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Africa

Malian troops to lead France's Bastille Day parade

media Soldiers from the French Serval operation with Minusma troops RFI/Pierre René-Worms

Troops from Mali and 12 other African countries will lead France’s annual Bastille Day parade in Paris, as François Hollande highlights his biggest policy success. RFI’s photographer attended the rehearsal on Thursday morning.

Malian Lieutenant Elisée Jean Dao will open the proceedings on the world-famous Champs Elysées avenue on 14 July – a role usually reserved for a French officer.

Dao is serving in Kidal, the northern town that was seized by Tuareg rebels after they broke ranks with Islamist insurgents.

Malian troops have only recently managed to enter Kidal, the Tuaregs having initially opened the town to the French and Chadians but not the national army.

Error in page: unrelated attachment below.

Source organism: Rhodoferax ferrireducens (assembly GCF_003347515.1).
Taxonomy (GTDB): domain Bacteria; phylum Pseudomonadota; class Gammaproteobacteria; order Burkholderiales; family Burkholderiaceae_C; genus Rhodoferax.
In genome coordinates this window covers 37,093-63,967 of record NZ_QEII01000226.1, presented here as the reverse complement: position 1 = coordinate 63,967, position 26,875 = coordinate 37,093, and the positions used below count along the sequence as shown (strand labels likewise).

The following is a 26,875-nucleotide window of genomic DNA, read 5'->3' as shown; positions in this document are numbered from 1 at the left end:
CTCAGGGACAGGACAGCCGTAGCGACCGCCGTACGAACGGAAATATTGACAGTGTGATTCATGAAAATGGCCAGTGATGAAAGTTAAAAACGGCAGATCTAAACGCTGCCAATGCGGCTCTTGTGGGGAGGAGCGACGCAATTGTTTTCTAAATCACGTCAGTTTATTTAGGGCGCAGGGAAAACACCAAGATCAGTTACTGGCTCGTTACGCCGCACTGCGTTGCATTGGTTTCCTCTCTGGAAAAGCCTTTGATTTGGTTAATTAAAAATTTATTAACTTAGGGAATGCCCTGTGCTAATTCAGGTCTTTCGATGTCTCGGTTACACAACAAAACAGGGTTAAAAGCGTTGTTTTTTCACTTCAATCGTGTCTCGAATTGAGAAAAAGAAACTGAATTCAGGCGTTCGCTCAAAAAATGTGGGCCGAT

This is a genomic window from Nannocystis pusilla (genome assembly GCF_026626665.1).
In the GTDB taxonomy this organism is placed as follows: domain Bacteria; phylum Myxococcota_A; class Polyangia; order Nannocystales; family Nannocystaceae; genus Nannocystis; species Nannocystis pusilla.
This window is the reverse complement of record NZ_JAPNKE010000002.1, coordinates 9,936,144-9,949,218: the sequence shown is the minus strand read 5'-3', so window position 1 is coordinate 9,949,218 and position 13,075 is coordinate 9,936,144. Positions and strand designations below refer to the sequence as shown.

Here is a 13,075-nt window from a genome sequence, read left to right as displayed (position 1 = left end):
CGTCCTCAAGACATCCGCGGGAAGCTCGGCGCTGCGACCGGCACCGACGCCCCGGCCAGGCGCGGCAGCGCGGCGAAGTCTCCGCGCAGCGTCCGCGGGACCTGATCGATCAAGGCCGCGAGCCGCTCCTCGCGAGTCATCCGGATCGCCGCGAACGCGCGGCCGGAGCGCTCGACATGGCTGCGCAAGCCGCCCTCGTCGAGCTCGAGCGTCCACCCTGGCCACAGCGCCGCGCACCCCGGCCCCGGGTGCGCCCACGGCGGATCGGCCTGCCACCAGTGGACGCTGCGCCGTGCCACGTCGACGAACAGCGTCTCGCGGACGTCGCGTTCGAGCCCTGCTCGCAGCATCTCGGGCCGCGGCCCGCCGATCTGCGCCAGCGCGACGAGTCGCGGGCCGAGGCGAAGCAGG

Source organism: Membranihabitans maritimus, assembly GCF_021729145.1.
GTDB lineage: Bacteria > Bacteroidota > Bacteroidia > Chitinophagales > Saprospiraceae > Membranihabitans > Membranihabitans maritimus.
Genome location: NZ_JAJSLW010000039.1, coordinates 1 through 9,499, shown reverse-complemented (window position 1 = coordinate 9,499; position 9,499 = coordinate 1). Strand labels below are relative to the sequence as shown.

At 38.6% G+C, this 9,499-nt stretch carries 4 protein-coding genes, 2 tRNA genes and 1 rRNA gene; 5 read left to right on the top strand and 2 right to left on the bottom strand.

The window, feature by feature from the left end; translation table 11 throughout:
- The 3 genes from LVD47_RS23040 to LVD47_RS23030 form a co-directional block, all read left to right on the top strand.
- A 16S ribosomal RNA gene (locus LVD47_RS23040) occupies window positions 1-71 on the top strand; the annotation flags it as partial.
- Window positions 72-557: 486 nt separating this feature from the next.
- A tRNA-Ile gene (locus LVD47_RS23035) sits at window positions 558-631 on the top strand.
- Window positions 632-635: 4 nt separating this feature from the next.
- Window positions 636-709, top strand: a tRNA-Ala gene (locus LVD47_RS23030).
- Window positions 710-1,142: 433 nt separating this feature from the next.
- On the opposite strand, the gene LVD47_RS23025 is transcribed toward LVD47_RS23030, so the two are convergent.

There will be 232 soldiers from 13 African nationalities on the parade.

Dossier: War in Mali

Sixty of them are Malian, others come from the other countries that make up the UN force, Minusma, which the French are supposed to be handing over to.

The presence of Chadian troops has been slammed by rights groups and Chadian opposition activists.

They are the backbone of the "very bad regime" of President Idriss Déby, Abdelkerim Yacoub Koundougouni is with the National Council for Change and Democracy in Chad told RFI.

Presented as a chance to celebrate fraternal relations between French and African troops, the ceremony has also been criticised for recalling France’s allegedly neo-colonial Françafrique policy.

For Hollande, who is floundering in the opinion polls, it is an opportunity to draw attention to one of the few actions of his government that has been widely hailed as a success.

The French president received a hero’s welcome when he went to Chad as French troops led an offensive against Islamists who had taken control of the north of the country.

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